How to rhyme poems is one of the most common questions that is asked about poetry. Most of us associate rhyming with poetry, probably because many of our childhood books rhymed. Or we could look for rhyming poetry because traditionally most poems rhymed. Rhyming is a classic poetry technique, but it also takes skill to teach our students how to rhyme correctly and effectively in their poetry and writing.
How to Rhyme Poems as a Middle School Poet
I love to write rhyming poetry. When I started writing poetry on my own in middle school I would often break my poems down in stanza and use rhyming. One of the things I liked about rhyming my poems is that it always challenged me to say what I wanted differently, to rearrange my writing, or try new words. I felt like it made my poems a bit mysterious, which I liked because my poems were all about awkward middle school feelings.
Teaching Your Students How to Rhyme Poems Teaches Them Writing Skills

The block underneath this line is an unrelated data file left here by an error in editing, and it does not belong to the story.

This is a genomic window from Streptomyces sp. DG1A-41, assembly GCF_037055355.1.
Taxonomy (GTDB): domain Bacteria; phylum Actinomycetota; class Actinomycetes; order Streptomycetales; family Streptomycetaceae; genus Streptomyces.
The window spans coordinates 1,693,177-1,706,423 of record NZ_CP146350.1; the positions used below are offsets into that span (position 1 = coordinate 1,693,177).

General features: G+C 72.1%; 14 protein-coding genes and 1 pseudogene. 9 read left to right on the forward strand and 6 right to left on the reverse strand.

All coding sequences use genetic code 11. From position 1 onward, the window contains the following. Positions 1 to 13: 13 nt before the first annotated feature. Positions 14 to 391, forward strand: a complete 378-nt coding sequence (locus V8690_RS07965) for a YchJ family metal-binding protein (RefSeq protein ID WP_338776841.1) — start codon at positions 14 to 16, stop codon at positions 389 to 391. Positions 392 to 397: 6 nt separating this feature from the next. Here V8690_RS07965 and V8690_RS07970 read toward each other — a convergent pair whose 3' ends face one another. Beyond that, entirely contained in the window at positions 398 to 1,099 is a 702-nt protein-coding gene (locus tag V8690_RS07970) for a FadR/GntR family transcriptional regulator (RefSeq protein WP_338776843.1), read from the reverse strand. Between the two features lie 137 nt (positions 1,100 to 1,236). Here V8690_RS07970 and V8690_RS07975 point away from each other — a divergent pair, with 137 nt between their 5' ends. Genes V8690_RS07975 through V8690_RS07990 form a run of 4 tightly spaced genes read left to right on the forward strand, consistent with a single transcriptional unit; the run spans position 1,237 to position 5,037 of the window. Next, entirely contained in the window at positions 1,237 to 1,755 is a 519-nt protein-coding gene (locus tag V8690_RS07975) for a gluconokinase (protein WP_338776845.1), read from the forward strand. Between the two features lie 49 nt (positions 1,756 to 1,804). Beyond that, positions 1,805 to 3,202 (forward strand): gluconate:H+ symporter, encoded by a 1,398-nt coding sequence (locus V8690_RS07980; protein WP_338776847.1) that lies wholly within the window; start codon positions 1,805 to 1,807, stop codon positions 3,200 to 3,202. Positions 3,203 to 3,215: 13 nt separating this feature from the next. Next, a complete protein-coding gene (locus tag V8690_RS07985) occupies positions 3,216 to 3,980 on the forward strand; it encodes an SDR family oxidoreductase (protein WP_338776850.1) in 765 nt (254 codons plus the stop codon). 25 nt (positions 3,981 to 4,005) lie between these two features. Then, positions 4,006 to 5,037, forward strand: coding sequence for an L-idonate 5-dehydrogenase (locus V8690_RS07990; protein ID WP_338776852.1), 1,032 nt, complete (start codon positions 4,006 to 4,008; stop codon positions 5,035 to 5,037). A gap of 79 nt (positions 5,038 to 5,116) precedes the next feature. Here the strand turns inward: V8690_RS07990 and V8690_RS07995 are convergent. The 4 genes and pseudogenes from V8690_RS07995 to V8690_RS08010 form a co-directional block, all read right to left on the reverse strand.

Wouldn’t it be great if your students worked on saying what they wanted differently, rearranged their writing during revision, or tried new words? These are important writing skills that our students need in every kind of writing, but practicing rhyming poetry with our students forces them to naturally work on these skills. After reading this article you will be ready to use several strategies to teach your students how to rhyme poems.
What is Rhyme Poetry?
Rhyme is when words or the ending of words have the same or a similar sound. The rhymes in poems don’t always have to come at the end of a line either, although this is the type of rhyme most people are familiar with. There are so many types of rhyme poetry that it takes this whole article to explain them all.
The Great Poetry Debate: Does Poetry Need to Rhyme?
Some people and publishers are against rhyming poetry. They feel it’s too sing-song and simple if it’s rhyming. But some writers love to write rhyming poetry. Here are few articles about whether poetry should rhyme.